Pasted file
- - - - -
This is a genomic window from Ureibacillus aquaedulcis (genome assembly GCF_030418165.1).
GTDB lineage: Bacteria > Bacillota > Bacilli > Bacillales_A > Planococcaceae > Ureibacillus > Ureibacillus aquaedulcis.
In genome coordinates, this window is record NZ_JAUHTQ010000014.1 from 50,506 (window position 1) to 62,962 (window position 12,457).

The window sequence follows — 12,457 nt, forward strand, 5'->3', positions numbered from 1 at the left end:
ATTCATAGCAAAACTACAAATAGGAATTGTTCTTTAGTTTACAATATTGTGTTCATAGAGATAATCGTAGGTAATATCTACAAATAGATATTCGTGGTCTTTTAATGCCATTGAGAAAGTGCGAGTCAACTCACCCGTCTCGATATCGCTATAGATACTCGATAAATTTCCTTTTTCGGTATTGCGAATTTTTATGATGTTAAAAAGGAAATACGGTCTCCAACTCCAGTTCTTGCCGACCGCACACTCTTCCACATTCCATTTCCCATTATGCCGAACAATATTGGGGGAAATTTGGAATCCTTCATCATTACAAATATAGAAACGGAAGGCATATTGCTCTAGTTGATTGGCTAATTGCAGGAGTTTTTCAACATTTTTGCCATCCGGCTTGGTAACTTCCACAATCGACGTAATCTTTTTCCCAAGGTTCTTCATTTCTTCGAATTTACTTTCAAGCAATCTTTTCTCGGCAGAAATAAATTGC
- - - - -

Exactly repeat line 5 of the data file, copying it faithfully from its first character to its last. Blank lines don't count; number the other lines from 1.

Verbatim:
ATTCATAGCAAAACTACAAATAGGAATTGTTCTTTAGTTTACAATATTGTGTTCATAGAGATAATCGTAGGTAATATCTACAAATAGATATTCGTGGTCTTTTAATGCCATTGAGAAAGTGCGAGTCAACTCACCCGTCTCGATATCGCTATAGATACTCGATAAATTTCCTTTTTCGGTATTGCGAATTTTTATGATGTTAAAAAGGAAATACGGTCTCCAACTCCAGTTCTTGCCGACCGCACACTCTTCCACATTCCATTTCCCATTATGCCGAACAATATTGGGGGAAATTTGGAATCCTTCATCATTACAAATATAGAAACGGAAGGCATATTGCTCTAGTTGATTGGCTAATTGCAGGAGTTTTTCAACATTTTTGCCATCCGGCTTGGTAACTTCCACAATCGACGTAATCTTTTTCCCAAGGTTCTTCATTTCTTCGAATTTACTTTCAAGCAATCTTTTCTCGGCAGAAATAAATTGC